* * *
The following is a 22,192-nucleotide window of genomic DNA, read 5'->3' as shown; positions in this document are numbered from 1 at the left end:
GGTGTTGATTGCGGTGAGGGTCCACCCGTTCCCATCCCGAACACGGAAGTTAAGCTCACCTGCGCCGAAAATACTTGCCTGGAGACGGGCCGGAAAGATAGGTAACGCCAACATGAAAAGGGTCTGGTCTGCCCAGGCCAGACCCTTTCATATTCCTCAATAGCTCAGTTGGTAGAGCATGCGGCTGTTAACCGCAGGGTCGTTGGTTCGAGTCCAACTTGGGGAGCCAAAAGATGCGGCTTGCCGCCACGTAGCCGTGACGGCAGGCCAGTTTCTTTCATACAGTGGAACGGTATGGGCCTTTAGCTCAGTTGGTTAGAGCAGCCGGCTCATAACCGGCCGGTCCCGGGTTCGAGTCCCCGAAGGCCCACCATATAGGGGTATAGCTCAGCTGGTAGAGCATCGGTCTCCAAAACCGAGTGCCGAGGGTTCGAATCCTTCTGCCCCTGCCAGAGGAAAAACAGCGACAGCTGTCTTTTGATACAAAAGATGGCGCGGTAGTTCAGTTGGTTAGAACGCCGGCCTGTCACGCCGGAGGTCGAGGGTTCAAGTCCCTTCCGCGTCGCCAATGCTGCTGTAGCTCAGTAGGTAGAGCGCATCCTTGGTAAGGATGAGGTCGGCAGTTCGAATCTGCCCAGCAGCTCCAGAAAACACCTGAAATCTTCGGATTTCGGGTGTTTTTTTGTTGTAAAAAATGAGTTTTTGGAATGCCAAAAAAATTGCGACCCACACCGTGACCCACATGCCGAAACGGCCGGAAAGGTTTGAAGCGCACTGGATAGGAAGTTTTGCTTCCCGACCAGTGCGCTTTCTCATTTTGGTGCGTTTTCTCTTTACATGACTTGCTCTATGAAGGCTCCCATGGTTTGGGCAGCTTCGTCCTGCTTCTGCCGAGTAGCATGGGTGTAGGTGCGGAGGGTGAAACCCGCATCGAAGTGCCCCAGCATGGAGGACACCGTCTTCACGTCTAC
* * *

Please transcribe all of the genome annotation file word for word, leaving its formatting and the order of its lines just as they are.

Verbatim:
The following is a 22,192-nucleotide window of genomic DNA, read 5'->3' as shown; positions in this document are numbered from 1 at the left end:
GGTGTTGATTGCGGTGAGGGTCCACCCGTTCCCATCCCGAACACGGAAGTTAAGCTCACCTGCGCCGAAAATACTTGCCTGGAGACGGGCCGGAAAGATAGGTAACGCCAACATGAAAAGGGTCTGGTCTGCCCAGGCCAGACCCTTTCATATTCCTCAATAGCTCAGTTGGTAGAGCATGCGGCTGTTAACCGCAGGGTCGTTGGTTCGAGTCCAACTTGGGGAGCCAAAAGATGCGGCTTGCCGCCACGTAGCCGTGACGGCAGGCCAGTTTCTTTCATACAGTGGAACGGTATGGGCCTTTAGCTCAGTTGGTTAGAGCAGCCGGCTCATAACCGGCCGGTCCCGGGTTCGAGTCCCCGAAGGCCCACCATATAGGGGTATAGCTCAGCTGGTAGAGCATCGGTCTCCAAAACCGAGTGCCGAGGGTTCGAATCCTTCTGCCCCTGCCAGAGGAAAAACAGCGACAGCTGTCTTTTGATACAAAAGATGGCGCGGTAGTTCAGTTGGTTAGAACGCCGGCCTGTCACGCCGGAGGTCGAGGGTTCAAGTCCCTTCCGCGTCGCCAATGCTGCTGTAGCTCAGTAGGTAGAGCGCATCCTTGGTAAGGATGAGGTCGGCAGTTCGAATCTGCCCAGCAGCTCCAGAAAACACCTGAAATCTTCGGATTTCGGGTGTTTTTTTGTTGTAAAAAATGAGTTTTTGGAATGCCAAAAAAATTGCGACCCACACCGTGACCCACATGCCGAAACGGCCGGAAAGGTTTGAAGCGCACTGGATAGGAAGTTTTGCTTCCCGACCAGTGCGCTTTCTCATTTTGGTGCGTTTTCTCTTTACATGACTTGCTCTATGAAGGCTCCCATGGTTTGGGCAGCTTCGTCCTGCTTCTGCCGAGTAGCATGGGTGTAGGTGCGGAGGGTGAAACCCGCATCGAAGTGCCCCAGCATGGAGGACACCGTCTTCACGTCTAC